More people than ever before are working remotely. But not everyone is logging in from a home office. Some people still prefer the structure of a physical workplace, and will gladly get up and go to one each day. The result of this duality is a hybrid workplace: one that supports both remote and on-site employees. It’s a concept that pre-dated COVID-19, but came to fruition largely because of it. Now, hybrid workplaces are here to stay.
Forced to make it work during the pandemic, companies and their employees have begun to get their bearings and figure things out. Patchwork fixes, stopgaps, and workarounds have congealed into new processes and permanent solutions that allow remote workers to be as productive as their in-office counterparts. Better still, the adoption of a hybrid work model has given time for distributed teams to learn to work together.
Hybrid workplaces are still in flux, but they’re becoming a much more permanent reality. What’s certain is their staying power. Now that people can work the way that is best for them, there’s no going back.
What is the hybrid workplace?
A hybrid office supports both in-house and remote employees at the same time, and offers flexibility for ebb and flow between these two work styles. It’s a concept that encompasses both physical and digital workspaces, as well.
The goal of the hybrid workplace is to support every work style and every employee—especially when these variables are inconsistent. Can Sanjay work effectively in-house today and continue his work tomorrow from home? If Marsha usually works from home and needs to come back in-house for a week, will she find the work environment she needs? These questions—and dozens more like them—are what facility managers ask as they plan for the new norm of flex work.
Hybrid workplaces can take many forms and feature many systems of governance. Hoteling is the most popular because it offers checks and balances companies can use to manage their workers, yet still offers employees optionality. Other hybrid examples include hot desks, desk neighborhoods, flex spaces, and more. No matter how it’s comprised, the hybrid workspace is one that’s wholly supportive of every employee’s work style.
Why are hybrid workspaces quickly becoming the new norm for companies big and small? It’s because there are benefits for employees and businesses alike.
How does the hybrid office affect employees?
For employees, the hybrid office offers a seamless experience that’s conducive to flex work styles. In-house or remote, single work or group work, no matter the variables, the hybrid office delivers.
- Employees have the option to choose their workspace or desk type
- Freedom of movement in the office makes transitioning between tasks easier
- Mobility makes it easier for employees to work independent or as a group
- More autonomy for employees can result in better work habits and practices
- Employees feel empowered to make decisions about how or when they work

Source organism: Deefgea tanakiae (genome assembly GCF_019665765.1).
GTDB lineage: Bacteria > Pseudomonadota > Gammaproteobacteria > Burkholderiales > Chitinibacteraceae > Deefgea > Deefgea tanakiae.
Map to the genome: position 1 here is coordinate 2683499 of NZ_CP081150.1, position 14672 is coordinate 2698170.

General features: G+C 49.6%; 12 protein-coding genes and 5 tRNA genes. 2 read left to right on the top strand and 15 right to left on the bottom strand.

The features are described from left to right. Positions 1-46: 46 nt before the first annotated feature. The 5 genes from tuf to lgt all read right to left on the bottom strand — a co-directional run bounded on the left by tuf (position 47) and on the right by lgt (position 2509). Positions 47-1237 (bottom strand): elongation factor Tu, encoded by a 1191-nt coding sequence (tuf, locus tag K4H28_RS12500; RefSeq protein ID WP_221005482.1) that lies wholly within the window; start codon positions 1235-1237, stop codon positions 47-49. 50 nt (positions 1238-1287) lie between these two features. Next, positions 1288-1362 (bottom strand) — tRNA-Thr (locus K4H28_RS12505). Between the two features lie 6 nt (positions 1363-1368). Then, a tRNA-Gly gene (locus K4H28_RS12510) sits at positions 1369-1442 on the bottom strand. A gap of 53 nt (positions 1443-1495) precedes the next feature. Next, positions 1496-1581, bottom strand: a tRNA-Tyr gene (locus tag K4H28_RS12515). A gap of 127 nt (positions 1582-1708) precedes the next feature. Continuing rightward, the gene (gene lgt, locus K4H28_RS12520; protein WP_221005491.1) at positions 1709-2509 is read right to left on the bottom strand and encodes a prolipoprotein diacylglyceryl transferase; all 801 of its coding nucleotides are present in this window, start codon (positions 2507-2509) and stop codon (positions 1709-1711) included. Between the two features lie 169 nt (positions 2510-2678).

- The transition between in-office and at-home work is more fluid and simpler
The bottom line on hybrid office benefits for employees is more freedom and the ability to work comfortably. Whether they work at home, in-office, or split their time, they’ll have the support they need to do their best work at all times.
How does the hybrid work model affect businesses?
On the business side, a hybrid work model offers an abundance of cost-saving benefits, as well as management opportunities that improve workspace utilization. Some of the core benefits of a well-run hybrid workplace include:
- Better space utilization and reclamation of unused space from traditional desking
- More productive workforce that feels supported and trusted in their work style
- Improved workplace safety during times of disruption (illness, renovations, etc.)
- Fewer disruptions to work caused by an inflexible workplace concept
- Saved costs associated with less strain on or demand for unnecessary facilities
- Opportunities to cultivate a more modern, inclusive culture and workforce
The practical benefits of hybrid workplaces for businesses become evident in gains to productivity, the bottom line, and the company culture. Less rigidity in the business model opens the door for more flexible avenues of growth.
Hybrid workplaces will continue to evolve
We haven’t figured out hybrid workplaces completely yet, but we’re further along than we were at the outset of the pandemic. As new processes connect remote workers to on-site staff, the hybrid workplace will continue to evolve. Hybrid workplaces offer plenty of opportunity for adaptation, which is a boon to businesses and employees alike. Embracing a hybrid concept may well be what enables businesses to remain nimble in the face of future hardship or—perish the thought—another pandemic.
Keep reading: 8 Apps for Remote Workers Productivity and Success